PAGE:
Drug court graduates speak during 20th annual ceremony
Retirement was no excuse to miss graduation for Senior Judge Andrew “Andy” Owens Jr.
You can see his influence in the squeezed hugs from people he’s worked with and those he has virtually saved from a certain death. Since he helped start the drug court diversion program in 1997, hundreds upon hundreds have successfully graduated from the program and have gone on to live fuller lives above the influence of drugs and alcohol.
“No one put more time and effort ... through the years than Judge Owens,” said court administrator Walt Smith.
Thursday morning, Bradenton residents Erin Holmes and Candi Kloss were two more graduates added to the growing list of more than 2,200 and were honored at the 20th Annual 12th Judicial Circuit Court Drug Court Graduation ceremony at the Manatee County Judicial Center. More than 80 people ranging from family to rehabilitation staff attended the ceremony.
“I can walk with integrity today, and it’s all because of what I’ve learned and what my counselors taught me in helping me overcome my trauma,” Kloss said.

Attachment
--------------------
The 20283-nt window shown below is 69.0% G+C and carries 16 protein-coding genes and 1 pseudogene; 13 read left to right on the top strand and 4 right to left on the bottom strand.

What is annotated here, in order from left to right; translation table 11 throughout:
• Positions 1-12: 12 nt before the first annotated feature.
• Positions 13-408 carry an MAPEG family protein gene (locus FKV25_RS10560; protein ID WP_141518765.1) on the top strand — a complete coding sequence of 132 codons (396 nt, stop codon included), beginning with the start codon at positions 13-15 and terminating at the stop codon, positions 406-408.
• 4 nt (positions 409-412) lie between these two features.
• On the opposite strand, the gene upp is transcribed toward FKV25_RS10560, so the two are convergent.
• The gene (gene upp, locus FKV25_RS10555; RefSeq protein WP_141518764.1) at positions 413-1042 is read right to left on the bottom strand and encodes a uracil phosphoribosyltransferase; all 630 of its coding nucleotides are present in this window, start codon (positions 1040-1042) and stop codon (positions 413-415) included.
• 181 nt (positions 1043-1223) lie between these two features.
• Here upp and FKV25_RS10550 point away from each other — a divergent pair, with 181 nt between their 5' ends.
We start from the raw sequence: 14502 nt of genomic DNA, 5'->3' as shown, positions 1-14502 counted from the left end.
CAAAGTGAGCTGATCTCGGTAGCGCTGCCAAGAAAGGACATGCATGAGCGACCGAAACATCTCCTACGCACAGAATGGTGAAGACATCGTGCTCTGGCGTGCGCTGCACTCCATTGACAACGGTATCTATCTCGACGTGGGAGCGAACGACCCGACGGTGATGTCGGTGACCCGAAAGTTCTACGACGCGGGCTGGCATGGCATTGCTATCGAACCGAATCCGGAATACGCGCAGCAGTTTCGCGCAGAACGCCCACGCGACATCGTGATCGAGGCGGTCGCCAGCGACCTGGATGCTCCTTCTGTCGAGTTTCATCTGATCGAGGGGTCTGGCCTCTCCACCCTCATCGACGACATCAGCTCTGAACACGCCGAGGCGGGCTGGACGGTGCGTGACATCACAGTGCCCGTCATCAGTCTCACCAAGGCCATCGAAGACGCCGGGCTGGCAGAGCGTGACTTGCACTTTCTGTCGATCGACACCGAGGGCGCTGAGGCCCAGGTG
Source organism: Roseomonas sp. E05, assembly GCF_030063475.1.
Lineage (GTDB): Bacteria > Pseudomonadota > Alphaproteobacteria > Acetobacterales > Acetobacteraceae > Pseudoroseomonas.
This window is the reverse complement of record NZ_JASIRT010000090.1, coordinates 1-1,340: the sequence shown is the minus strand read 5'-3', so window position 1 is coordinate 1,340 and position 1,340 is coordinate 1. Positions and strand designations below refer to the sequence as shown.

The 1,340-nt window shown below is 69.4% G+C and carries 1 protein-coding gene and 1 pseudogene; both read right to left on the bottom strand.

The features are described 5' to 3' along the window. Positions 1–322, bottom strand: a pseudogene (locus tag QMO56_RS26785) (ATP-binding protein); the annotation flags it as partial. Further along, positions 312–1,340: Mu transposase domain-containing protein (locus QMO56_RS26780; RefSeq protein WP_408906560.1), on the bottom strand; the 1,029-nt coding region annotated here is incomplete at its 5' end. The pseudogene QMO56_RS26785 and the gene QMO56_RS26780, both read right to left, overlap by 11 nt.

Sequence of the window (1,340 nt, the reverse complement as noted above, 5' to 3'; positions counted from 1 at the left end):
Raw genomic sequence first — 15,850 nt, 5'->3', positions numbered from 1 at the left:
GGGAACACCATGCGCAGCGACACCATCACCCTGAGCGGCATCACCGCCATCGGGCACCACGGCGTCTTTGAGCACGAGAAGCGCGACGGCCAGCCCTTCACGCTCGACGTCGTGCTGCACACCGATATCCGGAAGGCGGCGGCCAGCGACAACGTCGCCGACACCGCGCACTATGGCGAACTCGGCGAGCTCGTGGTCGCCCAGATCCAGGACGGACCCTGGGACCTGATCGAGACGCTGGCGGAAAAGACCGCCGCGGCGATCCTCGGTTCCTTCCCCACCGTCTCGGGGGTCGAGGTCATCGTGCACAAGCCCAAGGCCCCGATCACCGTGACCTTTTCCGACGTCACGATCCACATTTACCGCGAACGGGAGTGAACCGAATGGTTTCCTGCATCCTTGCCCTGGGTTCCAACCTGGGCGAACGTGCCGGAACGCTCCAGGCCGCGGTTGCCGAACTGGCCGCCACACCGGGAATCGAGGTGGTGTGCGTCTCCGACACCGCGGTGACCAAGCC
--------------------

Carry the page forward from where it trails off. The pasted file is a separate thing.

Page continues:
Sean Dunham, a Marine Corps combat veteran who fought in Desert Storm and a program graduate, also spoke at the ceremony.
He said the things he did overseas were unspeakable, and his drug of choice to get away from it all was crack cocaine. That addiction would land him in prison three times.
“There is education in there,” Dunham said. “They teach you how to be a better criminal.”
Drug court was a divine intervention, he said. Now, he’s been clean for three years, he’s married and has a successful business.
The ceremony showcased videos of eight graduates explaining how drug court gave them the tools to change their lives, doled out awards to several judges and touted the success of its new Veterans Court Program with 13 graduates so far.
Although Owens announced that he was stepping down from his position in March, he’s not going anywhere just yet; he is just scaling back his involvement in the 12th judicial circuit to be involved solely in the drug and veterans court programs. The other days, he said he’ll enjoy his retirement.
He thinks he’ll continue his judgeship for a few more years, until his wife decides to retire as a school teacher.
“Everybody has different gifts and I just think that’s my opportunity to give back to the community, to work with individuals,” Owens said.